Florida has scheduled the execution of 73-year-old James Dailey (pictured) for November 7, 2019, despite substantial evidence that he had no involvement in the killing, including a statement by the admitted killer, Daley’s co-defendant, that he had acted alone. Dailey stands to be either the 100 death-row prisoner put to death by Florida since executions resumed in the 1970s or the state’s 30th death-row exoneree.

Dailey was convicted and sentenced to death for the 1985 killing of 14-year-old Shelley Boggio. The prosecution admitted to the jury at trial that no “physical evidence,” “no fingerprints,” and “no hair or fibers” linked Dailey—who served one tour of duty in Korea and three more in Vietnam—to the crime. Instead, he was convicted based on the testimony of self-interested witnesses, including the later-recanted testimony of his co-defendant, Jack Pearcy, and testimony from three jailhouse informants whom police provided information about the murders and who received reduced charges for saying Dailey had confessed to them.

Official misconduct and false accusation are the leading causes of wrongful capital convictions. A DPIC review found that at least one of those factors has been present in at least 18 of the 29 cases since 1973 in which wrongfully convicted Florida death row prisoners have later been exonerated. An analysis by the Northwestern University School of Law Center on Wrongful Convictions of the first 111 death-row exonerations found that false “snitch testimony” had contributed to 45.9% of those wrongful capital convictions.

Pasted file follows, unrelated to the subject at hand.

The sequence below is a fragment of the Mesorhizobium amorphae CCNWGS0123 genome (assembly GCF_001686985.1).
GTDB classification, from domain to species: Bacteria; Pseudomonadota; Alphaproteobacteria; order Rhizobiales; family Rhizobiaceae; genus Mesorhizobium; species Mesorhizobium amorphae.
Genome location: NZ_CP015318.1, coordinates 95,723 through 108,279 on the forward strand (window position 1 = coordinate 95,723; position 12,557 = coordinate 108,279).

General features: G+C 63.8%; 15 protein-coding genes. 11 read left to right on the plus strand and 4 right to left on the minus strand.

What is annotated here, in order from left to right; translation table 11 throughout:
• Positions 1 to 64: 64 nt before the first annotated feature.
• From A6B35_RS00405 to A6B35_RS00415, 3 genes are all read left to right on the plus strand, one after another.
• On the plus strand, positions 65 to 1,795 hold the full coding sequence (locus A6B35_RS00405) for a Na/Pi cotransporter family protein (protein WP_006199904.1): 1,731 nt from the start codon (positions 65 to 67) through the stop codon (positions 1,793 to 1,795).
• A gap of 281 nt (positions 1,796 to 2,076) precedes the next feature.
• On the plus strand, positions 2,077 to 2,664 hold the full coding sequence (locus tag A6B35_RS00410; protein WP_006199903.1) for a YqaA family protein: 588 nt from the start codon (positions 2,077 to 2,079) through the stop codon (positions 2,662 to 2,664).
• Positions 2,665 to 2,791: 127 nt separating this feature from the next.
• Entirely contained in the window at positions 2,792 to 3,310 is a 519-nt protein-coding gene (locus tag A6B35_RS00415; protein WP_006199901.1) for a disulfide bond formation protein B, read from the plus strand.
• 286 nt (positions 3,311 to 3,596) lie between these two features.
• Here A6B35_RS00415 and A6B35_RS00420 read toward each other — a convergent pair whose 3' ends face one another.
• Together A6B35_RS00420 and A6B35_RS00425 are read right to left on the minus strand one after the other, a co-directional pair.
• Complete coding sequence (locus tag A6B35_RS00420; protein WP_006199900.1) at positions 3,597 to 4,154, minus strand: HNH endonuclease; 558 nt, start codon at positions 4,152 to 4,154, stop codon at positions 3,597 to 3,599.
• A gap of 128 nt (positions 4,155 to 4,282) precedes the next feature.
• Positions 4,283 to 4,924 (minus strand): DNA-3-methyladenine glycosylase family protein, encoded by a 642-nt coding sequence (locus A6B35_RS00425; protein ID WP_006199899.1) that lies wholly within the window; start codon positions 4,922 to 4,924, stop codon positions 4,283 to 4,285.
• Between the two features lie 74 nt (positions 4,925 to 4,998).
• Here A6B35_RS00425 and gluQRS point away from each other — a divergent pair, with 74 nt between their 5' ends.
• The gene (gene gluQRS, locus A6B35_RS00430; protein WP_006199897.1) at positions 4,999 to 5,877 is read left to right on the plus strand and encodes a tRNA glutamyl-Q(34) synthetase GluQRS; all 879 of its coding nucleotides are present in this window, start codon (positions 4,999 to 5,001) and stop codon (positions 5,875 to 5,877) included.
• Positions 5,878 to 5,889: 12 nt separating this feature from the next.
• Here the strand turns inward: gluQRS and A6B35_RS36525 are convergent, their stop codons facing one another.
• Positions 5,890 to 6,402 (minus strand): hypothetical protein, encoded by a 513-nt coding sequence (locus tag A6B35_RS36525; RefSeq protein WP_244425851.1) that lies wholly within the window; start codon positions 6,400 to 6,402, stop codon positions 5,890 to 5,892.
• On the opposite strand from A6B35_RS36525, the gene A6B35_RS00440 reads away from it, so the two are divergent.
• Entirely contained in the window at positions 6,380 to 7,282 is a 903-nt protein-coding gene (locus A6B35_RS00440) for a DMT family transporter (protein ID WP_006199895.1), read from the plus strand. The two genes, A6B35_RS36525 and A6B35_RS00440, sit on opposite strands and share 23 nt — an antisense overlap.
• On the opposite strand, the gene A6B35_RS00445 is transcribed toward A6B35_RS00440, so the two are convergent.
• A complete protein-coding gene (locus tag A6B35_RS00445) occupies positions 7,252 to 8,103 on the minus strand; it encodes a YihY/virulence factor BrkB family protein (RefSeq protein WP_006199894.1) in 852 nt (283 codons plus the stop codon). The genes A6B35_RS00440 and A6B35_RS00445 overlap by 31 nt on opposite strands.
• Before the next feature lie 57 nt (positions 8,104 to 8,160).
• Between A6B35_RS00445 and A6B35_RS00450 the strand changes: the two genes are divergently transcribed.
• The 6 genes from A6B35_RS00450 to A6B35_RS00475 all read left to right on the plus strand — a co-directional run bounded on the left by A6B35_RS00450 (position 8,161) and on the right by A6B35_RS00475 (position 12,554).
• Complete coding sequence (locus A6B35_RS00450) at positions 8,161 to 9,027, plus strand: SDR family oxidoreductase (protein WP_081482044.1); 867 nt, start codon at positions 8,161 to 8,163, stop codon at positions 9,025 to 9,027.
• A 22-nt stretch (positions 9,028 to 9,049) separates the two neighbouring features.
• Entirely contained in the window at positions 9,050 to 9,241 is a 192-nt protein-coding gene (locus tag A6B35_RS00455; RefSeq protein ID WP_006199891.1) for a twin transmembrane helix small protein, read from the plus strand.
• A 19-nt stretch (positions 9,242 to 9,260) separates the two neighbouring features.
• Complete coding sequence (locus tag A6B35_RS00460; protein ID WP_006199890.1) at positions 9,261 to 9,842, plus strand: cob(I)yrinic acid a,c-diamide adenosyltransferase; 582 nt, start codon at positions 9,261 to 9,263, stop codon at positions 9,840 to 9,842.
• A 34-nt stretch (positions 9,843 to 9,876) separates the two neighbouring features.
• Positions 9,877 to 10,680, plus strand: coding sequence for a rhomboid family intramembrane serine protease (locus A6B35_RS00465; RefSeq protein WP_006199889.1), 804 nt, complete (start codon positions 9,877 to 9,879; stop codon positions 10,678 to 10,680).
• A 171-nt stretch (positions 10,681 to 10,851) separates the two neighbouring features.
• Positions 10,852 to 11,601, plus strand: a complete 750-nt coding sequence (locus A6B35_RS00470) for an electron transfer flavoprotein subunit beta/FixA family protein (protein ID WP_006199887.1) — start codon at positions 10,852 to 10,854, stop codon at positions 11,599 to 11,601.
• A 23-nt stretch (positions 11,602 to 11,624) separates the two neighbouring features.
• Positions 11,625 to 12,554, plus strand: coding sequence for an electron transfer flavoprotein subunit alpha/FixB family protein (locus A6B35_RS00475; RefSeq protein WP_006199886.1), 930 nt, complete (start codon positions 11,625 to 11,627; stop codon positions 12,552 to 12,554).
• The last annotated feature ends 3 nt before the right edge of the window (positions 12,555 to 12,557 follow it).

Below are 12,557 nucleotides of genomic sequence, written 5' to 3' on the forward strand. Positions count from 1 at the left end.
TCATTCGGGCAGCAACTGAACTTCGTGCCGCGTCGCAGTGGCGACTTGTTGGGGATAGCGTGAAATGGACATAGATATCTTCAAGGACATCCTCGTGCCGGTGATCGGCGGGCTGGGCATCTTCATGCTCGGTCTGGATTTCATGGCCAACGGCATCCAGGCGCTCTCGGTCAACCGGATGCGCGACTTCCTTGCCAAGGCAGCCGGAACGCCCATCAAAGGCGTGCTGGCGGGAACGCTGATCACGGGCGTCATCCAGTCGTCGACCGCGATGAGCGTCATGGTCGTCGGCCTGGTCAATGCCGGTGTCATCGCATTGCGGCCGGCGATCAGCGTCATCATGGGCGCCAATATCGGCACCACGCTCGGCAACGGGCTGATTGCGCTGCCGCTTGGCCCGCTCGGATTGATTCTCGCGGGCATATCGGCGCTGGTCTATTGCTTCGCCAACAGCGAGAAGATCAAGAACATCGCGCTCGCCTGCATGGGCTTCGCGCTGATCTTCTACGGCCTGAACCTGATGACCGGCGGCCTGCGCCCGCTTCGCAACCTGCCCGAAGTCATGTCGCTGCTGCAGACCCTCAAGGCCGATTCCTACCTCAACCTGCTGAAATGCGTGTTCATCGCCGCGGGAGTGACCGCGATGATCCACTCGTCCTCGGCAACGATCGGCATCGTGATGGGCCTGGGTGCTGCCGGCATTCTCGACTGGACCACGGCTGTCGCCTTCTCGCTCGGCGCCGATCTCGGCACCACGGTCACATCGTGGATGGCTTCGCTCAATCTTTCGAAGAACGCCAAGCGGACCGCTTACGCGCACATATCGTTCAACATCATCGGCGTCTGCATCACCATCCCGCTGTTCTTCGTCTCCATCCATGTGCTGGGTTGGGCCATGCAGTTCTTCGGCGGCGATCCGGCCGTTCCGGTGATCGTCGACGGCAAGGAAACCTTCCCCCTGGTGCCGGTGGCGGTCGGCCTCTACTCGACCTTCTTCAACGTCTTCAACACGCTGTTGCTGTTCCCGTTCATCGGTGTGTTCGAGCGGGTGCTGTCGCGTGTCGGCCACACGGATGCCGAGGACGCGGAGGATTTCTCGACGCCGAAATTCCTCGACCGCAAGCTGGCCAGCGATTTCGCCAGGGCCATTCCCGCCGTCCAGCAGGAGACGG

At the time of Boggio’s murder, Dailey lived in an extra room at the home Pearcy shared with his girlfriend. A knife belonging to Pearcy was found near Boggio’s body, but when he was questioned about the crime, he told police that Dailey had killed her. Pearcy was tried for the crime first and convicted, but the jury rejected a death sentence and recommended life. According to Dailey’s attorneys, “The murder was gruesome and the state was under intense pressure to obtain the death penalty against the two men it elected to charge. This pressure only intensified after Pearcy’s jury recommended life, not death. But the state was aware that it did not have sufficient evidence to secure even a conviction against Dailey, let alone a death sentence.”

One month after Pearcy’s trial, a detective visited prisoners in the unit in which Dailey was incarcerated awaiting trial. The prisoners say the detective showed them news articles about the murder and asked them if Dailey had told them anything about the case. Just days later, three men came forward claiming that Dailey had confessed to the killing. Each of the men received benefits from the state in exchange for their testimony, but testified falsely that they had not received any preferential treatment.

One of those men, Paul Skalnik, was a former police officer who was a prosecution informant in at least six cases. Dailey’s lawyers described Skalnik as “a notorious snitch with an established history of pathological deception including at least twenty-five convictions for crimes of dishonesty.” Skalnik, who claimed at trial that the charges against him “were grand theft, counselor, not murder, not rape, no physical violence in my life,” had in fact been charged in 1982 with “lewd and lascivious conduct involving a 12-year-old girl.” His cooperation in other cases had resulted in prosecutors dropping those charges.